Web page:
4. I do not have to tell my ex who I am living with.

Actually, you do. There is a statutory provision that requires a Court to determine whether a party or a household member poses a threat of harm to a child in an event of a criminal conviction (23 Pa.C.S.A. §5329). Therefore, all members of a household must be disclosed, and in order to be granted custody by the court, the parents must provide an affidavit regarding certain criminal convictions. If a parent or a household member has been convicted of a §5329 offense, there will be a hearing to determine whether a parent/household member poses a risk of harm before the custody schedule can be determined.

5. My ex can’t leave the state with my kids.

If your ex has custody of the children during a specific custodial period, he or she can take the children to an out-of-state location for a personal trip or vacation. This can include to visit out-of-state family members, or a trip to the beach or national park. How and where a parent chooses to exercise his or her custodial time is not within the control of the other parent. However, I always advise clients to make sure that there is a way for the other parent to stay in contact with the children. With all the communication devices that are available (and often in the possession of children and teens), it is easy to maintain contact during out-of-state trips. Absent a specific Order limiting a parent’s ability to travel out-of-state with the kids, your ex can do so. Read more about Child Custody and Relocation.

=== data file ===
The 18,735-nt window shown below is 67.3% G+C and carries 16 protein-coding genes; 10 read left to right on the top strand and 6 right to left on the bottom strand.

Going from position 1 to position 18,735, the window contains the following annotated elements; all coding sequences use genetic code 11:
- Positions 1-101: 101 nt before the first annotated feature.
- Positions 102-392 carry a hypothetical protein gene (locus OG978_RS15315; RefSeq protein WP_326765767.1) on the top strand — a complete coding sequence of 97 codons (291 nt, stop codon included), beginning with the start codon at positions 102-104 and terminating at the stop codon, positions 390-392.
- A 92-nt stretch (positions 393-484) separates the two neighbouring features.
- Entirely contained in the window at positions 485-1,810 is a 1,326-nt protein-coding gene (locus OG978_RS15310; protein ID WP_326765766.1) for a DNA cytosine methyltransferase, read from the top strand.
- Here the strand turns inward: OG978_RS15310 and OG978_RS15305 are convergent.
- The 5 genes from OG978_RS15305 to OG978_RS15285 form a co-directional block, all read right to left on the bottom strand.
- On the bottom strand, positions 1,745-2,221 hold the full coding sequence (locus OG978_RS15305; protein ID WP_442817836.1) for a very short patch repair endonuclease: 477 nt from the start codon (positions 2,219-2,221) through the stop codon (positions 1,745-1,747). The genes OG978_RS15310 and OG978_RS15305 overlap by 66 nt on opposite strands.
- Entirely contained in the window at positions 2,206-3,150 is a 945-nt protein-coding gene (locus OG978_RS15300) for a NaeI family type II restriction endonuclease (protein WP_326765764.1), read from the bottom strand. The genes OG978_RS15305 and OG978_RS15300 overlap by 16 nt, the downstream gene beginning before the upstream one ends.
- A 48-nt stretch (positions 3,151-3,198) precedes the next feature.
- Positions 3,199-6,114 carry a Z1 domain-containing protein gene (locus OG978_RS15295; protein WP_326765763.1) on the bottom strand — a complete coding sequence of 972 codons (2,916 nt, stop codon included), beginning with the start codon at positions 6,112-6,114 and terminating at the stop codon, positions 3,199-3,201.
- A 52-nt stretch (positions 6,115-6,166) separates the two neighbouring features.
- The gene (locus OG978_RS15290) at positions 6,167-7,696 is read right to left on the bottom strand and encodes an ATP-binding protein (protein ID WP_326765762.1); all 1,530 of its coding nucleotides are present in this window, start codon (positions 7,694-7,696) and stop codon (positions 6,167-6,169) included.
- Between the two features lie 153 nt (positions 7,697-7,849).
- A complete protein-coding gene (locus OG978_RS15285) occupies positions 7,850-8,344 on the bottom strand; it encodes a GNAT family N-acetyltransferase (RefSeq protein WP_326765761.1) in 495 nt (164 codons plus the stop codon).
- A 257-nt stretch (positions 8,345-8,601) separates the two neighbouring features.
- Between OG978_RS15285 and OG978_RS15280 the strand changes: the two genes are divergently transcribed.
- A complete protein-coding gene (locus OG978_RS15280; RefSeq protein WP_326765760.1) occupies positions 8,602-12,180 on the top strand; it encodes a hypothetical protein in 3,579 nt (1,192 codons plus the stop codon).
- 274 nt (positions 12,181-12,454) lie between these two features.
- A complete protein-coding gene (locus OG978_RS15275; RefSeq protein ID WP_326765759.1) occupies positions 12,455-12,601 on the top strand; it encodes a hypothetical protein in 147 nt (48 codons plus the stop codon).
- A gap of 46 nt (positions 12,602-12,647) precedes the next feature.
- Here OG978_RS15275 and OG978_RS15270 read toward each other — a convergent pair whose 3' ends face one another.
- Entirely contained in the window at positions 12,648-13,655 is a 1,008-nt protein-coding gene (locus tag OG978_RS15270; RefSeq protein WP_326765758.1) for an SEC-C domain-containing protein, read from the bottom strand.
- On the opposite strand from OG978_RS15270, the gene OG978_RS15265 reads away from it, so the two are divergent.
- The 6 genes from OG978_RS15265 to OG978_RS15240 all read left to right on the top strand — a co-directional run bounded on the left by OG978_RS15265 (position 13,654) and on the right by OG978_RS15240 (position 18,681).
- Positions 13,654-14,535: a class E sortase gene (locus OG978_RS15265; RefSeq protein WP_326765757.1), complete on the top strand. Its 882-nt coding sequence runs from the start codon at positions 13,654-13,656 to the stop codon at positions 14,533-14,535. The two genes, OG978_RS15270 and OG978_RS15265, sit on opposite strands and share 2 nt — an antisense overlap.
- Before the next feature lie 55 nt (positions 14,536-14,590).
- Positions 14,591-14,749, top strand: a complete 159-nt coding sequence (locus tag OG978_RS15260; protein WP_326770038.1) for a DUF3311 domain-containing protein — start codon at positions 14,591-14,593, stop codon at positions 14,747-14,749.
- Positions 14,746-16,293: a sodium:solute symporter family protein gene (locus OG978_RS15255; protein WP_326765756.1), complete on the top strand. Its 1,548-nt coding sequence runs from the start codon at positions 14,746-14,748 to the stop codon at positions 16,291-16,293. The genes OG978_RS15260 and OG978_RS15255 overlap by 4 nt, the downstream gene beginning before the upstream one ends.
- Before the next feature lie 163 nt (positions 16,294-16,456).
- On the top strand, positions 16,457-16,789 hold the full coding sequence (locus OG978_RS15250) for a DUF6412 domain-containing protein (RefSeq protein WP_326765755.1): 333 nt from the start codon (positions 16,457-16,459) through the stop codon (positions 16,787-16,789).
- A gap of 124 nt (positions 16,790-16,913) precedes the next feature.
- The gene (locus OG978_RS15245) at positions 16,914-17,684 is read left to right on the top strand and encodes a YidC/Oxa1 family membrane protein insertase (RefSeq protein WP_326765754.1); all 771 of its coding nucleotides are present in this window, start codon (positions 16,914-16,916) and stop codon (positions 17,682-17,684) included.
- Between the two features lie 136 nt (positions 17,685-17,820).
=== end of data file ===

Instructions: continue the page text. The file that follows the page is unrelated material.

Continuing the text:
6. My ex and I don’t have to communicate; we just talk to our kids about it.